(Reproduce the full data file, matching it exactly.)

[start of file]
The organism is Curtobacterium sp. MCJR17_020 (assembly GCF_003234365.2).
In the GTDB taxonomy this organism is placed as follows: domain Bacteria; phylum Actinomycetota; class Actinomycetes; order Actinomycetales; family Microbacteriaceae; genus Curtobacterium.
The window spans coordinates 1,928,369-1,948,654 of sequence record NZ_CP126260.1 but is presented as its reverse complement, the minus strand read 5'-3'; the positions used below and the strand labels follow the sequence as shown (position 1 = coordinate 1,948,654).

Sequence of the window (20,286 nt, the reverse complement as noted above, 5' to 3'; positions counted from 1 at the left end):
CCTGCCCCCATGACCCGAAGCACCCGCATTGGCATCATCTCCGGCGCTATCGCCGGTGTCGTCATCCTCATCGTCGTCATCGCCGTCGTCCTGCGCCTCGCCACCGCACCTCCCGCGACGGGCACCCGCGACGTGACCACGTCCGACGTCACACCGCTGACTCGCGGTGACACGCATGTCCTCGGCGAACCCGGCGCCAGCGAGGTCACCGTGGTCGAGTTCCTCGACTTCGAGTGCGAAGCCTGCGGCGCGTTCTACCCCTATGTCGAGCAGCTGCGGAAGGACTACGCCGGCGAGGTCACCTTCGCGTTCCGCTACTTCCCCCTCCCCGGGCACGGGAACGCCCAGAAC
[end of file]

The organism is Curtobacterium sp. MCJR17_020 (assembly GCF_003234365.2).
In the GTDB taxonomy this organism is placed as follows: domain Bacteria; phylum Actinomycetota; class Actinomycetes; order Actinomycetales; family Microbacteriaceae; genus Curtobacterium.
The window spans coordinates 1,928,369-1,948,654 of sequence record NZ_CP126260.1 but is presented as its reverse complement, the minus strand read 5'-3'; the positions used below and the strand labels follow the sequence as shown (position 1 = coordinate 1,948,654).

Sequence of the window (20,286 nt, the reverse complement as noted above, 5' to 3'; positions counted from 1 at the left end):
CCTGCCCCCATGACCCGAAGCACCCGCATTGGCATCATCTCCGGCGCTATCGCCGGTGTCGTCATCCTCATCGTCGTCATCGCCGTCGTCCTGCGCCTCGCCACCGCACCTCCCGCGACGGGCACCCGCGACGTGACCACGTCCGACGTCACACCGCTGACTCGCGGTGACACGCATGTCCTCGGCGAACCCGGCGCCAGCGAGGTCACCGTGGTCGAGTTCCTCGACTTCGAGTGCGAAGCCTGCGGCGCGTTCTACCCCTATGTCGAGCAGCTGCGGAAGGACTACGCCGGCGAGGTCACCTTCGCGTTCCGCTACTTCCCCCTCCCCGGGCACGGGAACGCCCAGAAC